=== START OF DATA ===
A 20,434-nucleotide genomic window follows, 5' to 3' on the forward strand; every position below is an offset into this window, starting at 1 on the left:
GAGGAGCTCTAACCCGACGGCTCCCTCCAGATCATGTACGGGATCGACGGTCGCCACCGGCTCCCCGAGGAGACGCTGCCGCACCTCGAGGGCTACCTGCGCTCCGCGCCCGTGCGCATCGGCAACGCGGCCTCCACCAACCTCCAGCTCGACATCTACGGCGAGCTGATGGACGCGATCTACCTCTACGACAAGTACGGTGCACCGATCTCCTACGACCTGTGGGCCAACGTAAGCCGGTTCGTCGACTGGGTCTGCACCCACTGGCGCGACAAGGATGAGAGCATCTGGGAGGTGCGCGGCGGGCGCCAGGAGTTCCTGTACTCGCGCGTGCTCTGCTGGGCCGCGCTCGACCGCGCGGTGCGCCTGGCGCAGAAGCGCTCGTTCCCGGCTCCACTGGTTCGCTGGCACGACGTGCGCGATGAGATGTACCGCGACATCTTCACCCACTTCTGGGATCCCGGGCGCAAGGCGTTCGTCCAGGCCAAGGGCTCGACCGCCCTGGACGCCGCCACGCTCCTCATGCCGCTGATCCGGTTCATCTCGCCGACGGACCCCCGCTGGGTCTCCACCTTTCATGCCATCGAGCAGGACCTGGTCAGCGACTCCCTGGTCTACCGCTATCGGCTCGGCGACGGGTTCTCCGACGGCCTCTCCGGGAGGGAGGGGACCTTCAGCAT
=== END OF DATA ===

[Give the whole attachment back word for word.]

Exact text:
A 20,434-nucleotide genomic window follows, 5' to 3' on the forward strand; every position below is an offset into this window, starting at 1 on the left:
GAGGAGCTCTAACCCGACGGCTCCCTCCAGATCATGTACGGGATCGACGGTCGCCACCGGCTCCCCGAGGAGACGCTGCCGCACCTCGAGGGCTACCTGCGCTCCGCGCCCGTGCGCATCGGCAACGCGGCCTCCACCAACCTCCAGCTCGACATCTACGGCGAGCTGATGGACGCGATCTACCTCTACGACAAGTACGGTGCACCGATCTCCTACGACCTGTGGGCCAACGTAAGCCGGTTCGTCGACTGGGTCTGCACCCACTGGCGCGACAAGGATGAGAGCATCTGGGAGGTGCGCGGCGGGCGCCAGGAGTTCCTGTACTCGCGCGTGCTCTGCTGGGCCGCGCTCGACCGCGCGGTGCGCCTGGCGCAGAAGCGCTCGTTCCCGGCTCCACTGGTTCGCTGGCACGACGTGCGCGATGAGATGTACCGCGACATCTTCACCCACTTCTGGGATCCCGGGCGCAAGGCGTTCGTCCAGGCCAAGGGCTCGACCGCCCTGGACGCCGCCACGCTCCTCATGCCGCTGATCCGGTTCATCTCGCCGACGGACCCCCGCTGGGTCTCCACCTTTCATGCCATCGAGCAGGACCTGGTCAGCGACTCCCTGGTCTACCGCTATCGGCTCGGCGACGGGTTCTCCGACGGCCTCTCCGGGAGGGAGGGGACCTTCAGCAT